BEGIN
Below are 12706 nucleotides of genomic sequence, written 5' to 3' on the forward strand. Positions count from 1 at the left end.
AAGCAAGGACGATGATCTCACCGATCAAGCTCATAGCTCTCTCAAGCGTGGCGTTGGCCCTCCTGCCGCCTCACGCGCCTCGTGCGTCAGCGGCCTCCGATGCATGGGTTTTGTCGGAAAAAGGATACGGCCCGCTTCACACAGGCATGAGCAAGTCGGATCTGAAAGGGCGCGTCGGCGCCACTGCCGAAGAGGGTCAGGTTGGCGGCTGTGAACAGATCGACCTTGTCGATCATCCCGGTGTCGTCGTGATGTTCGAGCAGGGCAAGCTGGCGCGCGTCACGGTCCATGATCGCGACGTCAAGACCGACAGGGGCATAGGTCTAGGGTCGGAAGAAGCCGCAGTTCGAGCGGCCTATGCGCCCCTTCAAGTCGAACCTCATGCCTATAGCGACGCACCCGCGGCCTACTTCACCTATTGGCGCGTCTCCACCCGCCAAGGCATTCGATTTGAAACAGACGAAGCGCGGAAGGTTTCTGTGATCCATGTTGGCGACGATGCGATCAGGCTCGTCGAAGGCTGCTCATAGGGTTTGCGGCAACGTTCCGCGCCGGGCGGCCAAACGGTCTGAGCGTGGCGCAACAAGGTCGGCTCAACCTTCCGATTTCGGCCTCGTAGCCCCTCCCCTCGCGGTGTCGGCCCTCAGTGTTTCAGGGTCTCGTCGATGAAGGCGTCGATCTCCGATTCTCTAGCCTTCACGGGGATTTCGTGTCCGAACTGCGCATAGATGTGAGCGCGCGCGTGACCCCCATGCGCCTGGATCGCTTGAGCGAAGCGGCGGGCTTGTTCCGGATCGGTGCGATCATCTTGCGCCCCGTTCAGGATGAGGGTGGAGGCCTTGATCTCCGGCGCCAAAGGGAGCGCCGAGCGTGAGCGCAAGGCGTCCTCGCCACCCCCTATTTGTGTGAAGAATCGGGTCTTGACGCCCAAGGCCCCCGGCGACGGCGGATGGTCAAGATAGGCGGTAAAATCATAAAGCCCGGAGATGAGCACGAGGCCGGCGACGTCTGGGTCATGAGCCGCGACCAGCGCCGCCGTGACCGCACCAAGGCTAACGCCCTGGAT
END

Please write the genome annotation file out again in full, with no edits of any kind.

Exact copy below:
Below are 12706 nucleotides of genomic sequence, written 5' to 3' on the forward strand. Positions count from 1 at the left end.
AAGCAAGGACGATGATCTCACCGATCAAGCTCATAGCTCTCTCAAGCGTGGCGTTGGCCCTCCTGCCGCCTCACGCGCCTCGTGCGTCAGCGGCCTCCGATGCATGGGTTTTGTCGGAAAAAGGATACGGCCCGCTTCACACAGGCATGAGCAAGTCGGATCTGAAAGGGCGCGTCGGCGCCACTGCCGAAGAGGGTCAGGTTGGCGGCTGTGAACAGATCGACCTTGTCGATCATCCCGGTGTCGTCGTGATGTTCGAGCAGGGCAAGCTGGCGCGCGTCACGGTCCATGATCGCGACGTCAAGACCGACAGGGGCATAGGTCTAGGGTCGGAAGAAGCCGCAGTTCGAGCGGCCTATGCGCCCCTTCAAGTCGAACCTCATGCCTATAGCGACGCACCCGCGGCCTACTTCACCTATTGGCGCGTCTCCACCCGCCAAGGCATTCGATTTGAAACAGACGAAGCGCGGAAGGTTTCTGTGATCCATGTTGGCGACGATGCGATCAGGCTCGTCGAAGGCTGCTCATAGGGTTTGCGGCAACGTTCCGCGCCGGGCGGCCAAACGGTCTGAGCGTGGCGCAACAAGGTCGGCTCAACCTTCCGATTTCGGCCTCGTAGCCCCTCCCCTCGCGGTGTCGGCCCTCAGTGTTTCAGGGTCTCGTCGATGAAGGCGTCGATCTCCGATTCTCTAGCCTTCACGGGGATTTCGTGTCCGAACTGCGCATAGATGTGAGCGCGCGCGTGACCCCCATGCGCCTGGATCGCTTGAGCGAAGCGGCGGGCTTGTTCCGGATCGGTGCGATCATCTTGCGCCCCGTTCAGGATGAGGGTGGAGGCCTTGATCTCCGGCGCCAAAGGGAGCGCCGAGCGTGAGCGCAAGGCGTCCTCGCCACCCCCTATTTGTGTGAAGAATCGGGTCTTGACGCCCAAGGCCCCCGGCGACGGCGGATGGTCAAGATAGGCGGTAAAATCATAAAGCCCGGAGATGAGCACGAGGCCGGCGACGTCTGGGTCATGAGCCGCGACCAGCGCCGCCGTGACCGCACCAAGGCTAACGCCCTGGAT